A dollop of Bengal – Mandarmani and Motijheel

M is for the famous actor Mithun Chakraborty, the mouth-watering delicacy Mishti Doi (sweet curd), the writer and activist who gave voice to the plight of tribal population- Mahashweta Devi, the oldest underground train in Kolkata called Metro and the amusement park near Strand road overlooking Hooghly river in Kolkata – Millennium Park. But through M, let me take you to one of the most favorite beach destinations in the state – Mandarmani and the last site for Murshidabad Diaries – Motijheel.

Mandarmani –

Walking down the beach
Walking down the beach

In the last few years, Mandarmani or Mandarmoni in East Midnapore District has turned out to be one of the largest and fastest developing seaside resort village of West Bengal. Red crabs crawling around the 13 km long beach is a special attraction here. Trying to avoid the much crowded Digha, people have started moving to the more tranquil and serene Mandarmani beach.

Travel –

The distance between Kolkata and Mandarmani can be covered in 3.5 to 4hours by car (180 kms approximately). Roads are in quite good condition. Train options are available till Contai/Ramnagar/Digha and most of the resorts offer to arrange for a pick up from there. Sher-e-Punjab on the Kolaghat expressway is a great hotel to stop over for breakfast or lunch with aloo paratha being their speciality dish.

Aloo paratha at Sher E punjab
Aloo Paratha with Sabji at Sher – e- Punjab hotel

Stay –

While the town has ample options for stay and most of them are on or near the beach, Aqua Marina Drive Inn takes the cake away for being not only right on the beach but having rooms that lets one view the sea from both the room and balcony. For luxury stay, Rose Valley resort and Sana Beach resort are the best options.

View from Aqua Marina
View from Romm no 301 of Aqua Marina Drive Inn

Food – 

Variety of fish items like pomphret, prawns, hilsa etc along with crab dishes are a must try in this place. Most of the resorts have their own restaurants serving local Bengali cuisine that include a large variety of sea food. Tender coconut water is a great thirst quencher in this locality.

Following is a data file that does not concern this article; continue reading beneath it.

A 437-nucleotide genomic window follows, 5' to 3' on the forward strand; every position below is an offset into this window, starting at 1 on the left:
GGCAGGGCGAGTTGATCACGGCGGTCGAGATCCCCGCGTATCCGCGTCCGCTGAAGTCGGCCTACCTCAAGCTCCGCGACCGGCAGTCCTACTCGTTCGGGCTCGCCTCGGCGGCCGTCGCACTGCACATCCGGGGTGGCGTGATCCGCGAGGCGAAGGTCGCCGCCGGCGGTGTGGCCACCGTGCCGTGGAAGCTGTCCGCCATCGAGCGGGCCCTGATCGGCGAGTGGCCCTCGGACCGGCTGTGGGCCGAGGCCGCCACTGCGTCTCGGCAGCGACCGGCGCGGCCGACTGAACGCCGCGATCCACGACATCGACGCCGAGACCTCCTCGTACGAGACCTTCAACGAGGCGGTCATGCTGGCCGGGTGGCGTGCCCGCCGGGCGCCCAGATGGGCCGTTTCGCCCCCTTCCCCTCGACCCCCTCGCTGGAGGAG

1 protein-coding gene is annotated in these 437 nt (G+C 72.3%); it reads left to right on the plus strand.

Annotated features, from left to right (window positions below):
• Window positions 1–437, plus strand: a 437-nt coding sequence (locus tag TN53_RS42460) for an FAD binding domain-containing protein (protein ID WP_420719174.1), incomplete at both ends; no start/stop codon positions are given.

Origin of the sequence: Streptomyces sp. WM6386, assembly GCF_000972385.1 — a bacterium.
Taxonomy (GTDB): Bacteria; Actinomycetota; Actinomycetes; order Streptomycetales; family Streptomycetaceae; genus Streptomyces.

Sight seeing –

  • The beach – The beach is a great place to take a walk around and indulge in sea bathing.
  • Mandarmani Beach
    The Beach
  • The Delta or Mohana – This is the place where a river meets the sea. It is about 5-6 km from the main part of the beach and is beautiful with a scenic backdrop. On one side of the river there are dense pine trees, while on the other side is the fishing village.
  • Tajpur – Tajpur beach is barely twenty minutes from Mandarmani beach by car. It is being developed into a port now.

    Tajpur
    Tajpur
  • Shankarpur  – This beach is around ten minutes from the Tajpur beach. Sea waves get wilder in these beaches.

    Shankarpur
    Shankarpur
  • Water sports – While the Government has stopped paragliding after an accident, beach bikes are still available.

Best time to visit –

Mandarmani can be visited throughout the year. During monsoons,the water level goes very high and waves reach till the walls of the resorts.

Motijheel –

Motijheel Lake.jpg
Motijheel now

Motijheel or Motijhil also known as Company Bagh is a horse-shoe shaped lake created by Nawazish Muhammad Khan, the son-in-law of Nawab Alivardi Khan. He also constructed a precious palatial palace beside this lake called the Sang-i-dalan also known as the Motijheel Palace. It is located at the bend of this lake. It was used as the residence of Nawazish and his wife Ghaseti Begum. The palace was built using black basalt pillars and hence the name that translates to Stone Palace.

Inside the palace there is a huge room having no doors or windows in it and closed on all the four sides. The room is 65 feet long, 23 feet broad with 12 feet high plinth area and 1339 square feet. It is believed that huge quantity of wealth belonging to the Begum had been kept hidden underground and in the room. However every attempt to break open this has resulted in death under strange circumstances.

Closed room.jpg
The mysterious closed room

Kala Masjid – It is situated in the vicinity of the lake. The mosque is rectangular in plan and has is three domed. The mosque rests on several octagonal drums which are devoid of any decoration and the domes are crowned by lotus and kalasha (pot) finials. It also has four octagonal minarets at the four corners which taper upwards and are topped by bulbous kiosks which are supported on slender pillars. The minaret shafts are decorated. The facade is also ornamented. Three arched doorways on the east open to a prayer hall. A copy of the Quran, calligraphed by Nawazish Muhammad Khan himself is also kept preserved inside the mosque. The plinth area of the mosque is 5986 square feet.